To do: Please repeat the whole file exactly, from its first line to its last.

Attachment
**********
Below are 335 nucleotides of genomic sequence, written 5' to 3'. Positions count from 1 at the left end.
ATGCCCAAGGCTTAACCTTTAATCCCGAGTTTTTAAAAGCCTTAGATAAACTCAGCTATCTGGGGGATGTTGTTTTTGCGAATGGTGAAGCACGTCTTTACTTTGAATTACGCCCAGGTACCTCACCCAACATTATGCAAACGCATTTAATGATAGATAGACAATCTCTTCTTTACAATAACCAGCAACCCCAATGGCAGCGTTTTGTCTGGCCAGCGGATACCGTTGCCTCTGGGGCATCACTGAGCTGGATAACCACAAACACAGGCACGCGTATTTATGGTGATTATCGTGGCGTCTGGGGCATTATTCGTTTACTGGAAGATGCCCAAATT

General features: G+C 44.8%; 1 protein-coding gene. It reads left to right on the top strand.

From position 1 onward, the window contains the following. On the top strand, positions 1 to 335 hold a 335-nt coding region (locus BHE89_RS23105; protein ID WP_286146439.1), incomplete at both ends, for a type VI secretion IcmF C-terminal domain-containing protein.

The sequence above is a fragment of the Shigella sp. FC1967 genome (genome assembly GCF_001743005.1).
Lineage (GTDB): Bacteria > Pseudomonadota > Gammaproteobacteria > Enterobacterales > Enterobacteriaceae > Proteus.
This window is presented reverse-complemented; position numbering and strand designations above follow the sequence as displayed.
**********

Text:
Below are 335 nucleotides of genomic sequence, written 5' to 3'. Positions count from 1 at the left end.
ATGCCCAAGGCTTAACCTTTAATCCCGAGTTTTTAAAAGCCTTAGATAAACTCAGCTATCTGGGGGATGTTGTTTTTGCGAATGGTGAAGCACGTCTTTACTTTGAATTACGCCCAGGTACCTCACCCAACATTATGCAAACGCATTTAATGATAGATAGACAATCTCTTCTTTACAATAACCAGCAACCCCAATGGCAGCGTTTTGTCTGGCCAGCGGATACCGTTGCCTCTGGGGCATCACTGAGCTGGATAACCACAAACACAGGCACGCGTATTTATGGTGATTATCGTGGCGTCTGGGGCATTATTCGTTTACTGGAAGATGCCCAAATT

General features: G+C 44.8%; 1 protein-coding gene. It reads left to right on the top strand.

From position 1 onward, the window contains the following. On the top strand, positions 1 to 335 hold a 335-nt coding region (locus BHE89_RS23105; protein ID WP_286146439.1), incomplete at both ends, for a type VI secretion IcmF C-terminal domain-containing protein.

The sequence above is a fragment of the Shigella sp. FC1967 genome (genome assembly GCF_001743005.1).
Lineage (GTDB): Bacteria > Pseudomonadota > Gammaproteobacteria > Enterobacterales > Enterobacteriaceae > Proteus.
This window is presented reverse-complemented; position numbering and strand designations above follow the sequence as displayed.